There’s nothing in the rules to say why the ball should leave the box. If it’s to protect the defending team, then it’s fairly immaterial. If it’s to protect the attacking team, then it should be retaken because, somehow, they’re disadvantaged. The rules, and that rule particularly, tend to err on the former, not the latter.
There are four Bradford players left behind in the box. Technically, the kick shouldn’t be taken until the box is clear of attacking players; which is the third condition. However, the FA state the reason for this “… is to prevent the attacking player gaining an advantage from being in the penalty area which is not permitted by Law 16.”
With the onus on protecting the defending team’s right to take the kick unimpeded, you have to look at the context. O’Brien is sitting on the floor, two have their back to play and Jack Payne is talking to the ref. None are preventing Eastwood from taking the kick. Bowyer and Karl Robinson didn’t know the rule, nor anyone else, it seems. Nobody protests until the linesman makes a big deal about it.
We are 17 seconds into the incident.
Ruffels sets off, the linesman appears to stop, but the camera pans past him. He doesn’t seem to flag, the fan video doesn’t make any reference to him doing it, the referee doesn’t stop or signal anything, he’s watching Ruffels and would probably be able to see the linesman in his peripheral vision. There doesn’t seem to be a flag, I don’t remember there being one. The incident is over and the play has continued. Any errors made in the previous phase are no longer relevant.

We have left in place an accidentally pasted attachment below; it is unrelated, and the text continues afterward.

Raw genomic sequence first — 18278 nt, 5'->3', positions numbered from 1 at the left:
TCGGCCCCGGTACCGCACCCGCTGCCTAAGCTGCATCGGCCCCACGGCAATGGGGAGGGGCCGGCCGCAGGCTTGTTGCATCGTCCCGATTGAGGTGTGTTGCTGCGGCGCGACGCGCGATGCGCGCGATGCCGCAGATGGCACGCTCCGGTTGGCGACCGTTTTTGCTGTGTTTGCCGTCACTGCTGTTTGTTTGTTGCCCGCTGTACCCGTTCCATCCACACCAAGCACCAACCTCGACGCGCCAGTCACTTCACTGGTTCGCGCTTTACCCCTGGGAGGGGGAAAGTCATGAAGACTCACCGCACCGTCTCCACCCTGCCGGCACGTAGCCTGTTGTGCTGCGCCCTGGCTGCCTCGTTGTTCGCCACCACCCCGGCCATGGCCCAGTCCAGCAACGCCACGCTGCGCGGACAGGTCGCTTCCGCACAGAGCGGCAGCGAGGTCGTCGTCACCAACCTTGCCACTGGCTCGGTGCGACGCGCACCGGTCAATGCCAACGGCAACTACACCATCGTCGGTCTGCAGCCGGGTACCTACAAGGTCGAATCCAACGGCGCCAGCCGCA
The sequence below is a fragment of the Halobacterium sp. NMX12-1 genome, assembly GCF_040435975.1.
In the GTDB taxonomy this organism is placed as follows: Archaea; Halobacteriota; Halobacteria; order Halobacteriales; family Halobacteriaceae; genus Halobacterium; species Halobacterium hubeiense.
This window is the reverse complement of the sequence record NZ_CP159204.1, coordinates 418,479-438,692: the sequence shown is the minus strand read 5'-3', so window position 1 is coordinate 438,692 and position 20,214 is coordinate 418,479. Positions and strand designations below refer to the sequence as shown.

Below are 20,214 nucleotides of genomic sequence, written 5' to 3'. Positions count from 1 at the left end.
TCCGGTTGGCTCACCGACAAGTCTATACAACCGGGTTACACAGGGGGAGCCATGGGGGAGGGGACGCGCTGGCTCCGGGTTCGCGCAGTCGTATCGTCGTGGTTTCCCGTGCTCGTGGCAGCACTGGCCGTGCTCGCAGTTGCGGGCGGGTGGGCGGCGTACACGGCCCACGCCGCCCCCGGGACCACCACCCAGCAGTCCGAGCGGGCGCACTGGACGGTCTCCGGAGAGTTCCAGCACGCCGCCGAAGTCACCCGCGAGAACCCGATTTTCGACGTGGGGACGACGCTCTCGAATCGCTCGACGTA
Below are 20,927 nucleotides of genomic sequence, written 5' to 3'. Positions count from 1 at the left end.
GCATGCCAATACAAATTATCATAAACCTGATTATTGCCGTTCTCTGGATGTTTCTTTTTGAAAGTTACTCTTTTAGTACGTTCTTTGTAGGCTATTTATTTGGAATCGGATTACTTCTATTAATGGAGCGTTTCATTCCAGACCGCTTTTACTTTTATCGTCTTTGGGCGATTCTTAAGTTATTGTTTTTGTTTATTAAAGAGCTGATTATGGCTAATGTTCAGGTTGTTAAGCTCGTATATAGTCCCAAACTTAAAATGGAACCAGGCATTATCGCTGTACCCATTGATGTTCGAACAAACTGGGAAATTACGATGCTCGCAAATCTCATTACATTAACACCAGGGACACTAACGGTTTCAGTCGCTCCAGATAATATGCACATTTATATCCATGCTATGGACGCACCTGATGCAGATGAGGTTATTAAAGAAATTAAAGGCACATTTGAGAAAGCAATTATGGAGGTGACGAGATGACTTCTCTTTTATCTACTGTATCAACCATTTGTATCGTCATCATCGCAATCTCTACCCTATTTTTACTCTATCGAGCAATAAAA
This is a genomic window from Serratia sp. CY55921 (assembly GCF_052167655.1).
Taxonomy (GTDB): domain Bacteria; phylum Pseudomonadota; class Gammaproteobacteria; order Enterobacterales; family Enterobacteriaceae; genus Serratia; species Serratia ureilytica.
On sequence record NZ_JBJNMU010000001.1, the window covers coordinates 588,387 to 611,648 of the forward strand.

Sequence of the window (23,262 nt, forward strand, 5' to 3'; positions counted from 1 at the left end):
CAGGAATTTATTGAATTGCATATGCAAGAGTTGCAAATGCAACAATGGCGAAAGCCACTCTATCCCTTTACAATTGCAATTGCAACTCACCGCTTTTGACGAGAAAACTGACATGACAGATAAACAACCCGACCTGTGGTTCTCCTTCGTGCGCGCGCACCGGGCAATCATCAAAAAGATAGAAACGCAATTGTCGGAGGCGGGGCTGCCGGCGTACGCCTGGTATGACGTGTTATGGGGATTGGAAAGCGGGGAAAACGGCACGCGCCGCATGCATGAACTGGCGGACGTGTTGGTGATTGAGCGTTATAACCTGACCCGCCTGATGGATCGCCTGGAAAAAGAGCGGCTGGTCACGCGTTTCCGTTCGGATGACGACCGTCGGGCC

Ruffels launches a glorious cross-field ball to Gavin Whyte. It reminds me of Bobby Moore’s ball to Geoff Hurst in the 1966 World Cup for the fourth goal; massively over-looked in the wider context.
Whyte darts inside, but his shot balloons up, possibly off Jerome Sinclair. When Ruffels makes his pass from inside our half, Jamie Mackie is the closest player to him. When the ball drops from Sinclair’s ricochet, seven seconds later, it’s Mackie arriving to pick it up in the box.
In those seven seconds, Mackie has covered nearly 35 metres at an average speed of 11 miles an hour. His anticipation and desire to get in the box is remarkable. He controls the ball at hip height, and in a single movement, takes a couple of steps to balance himself, then slams the ball home on the volley. It’s a brilliant counter-attacking goal and a sensational finish; in the context of the season, and everything that’s happened in the previous 30 seconds, it’s a goal for the ages.
Pandemonium. The Oxford bench clears, last time we saw that was against Wycombe when we were promoted. There’s some suggestion that Mackie, who had already been booked, might get another card for his celebration. It’s difficult to know what he’s supposed to have done; he’s grandstanding, but it’s everyone else going bananas.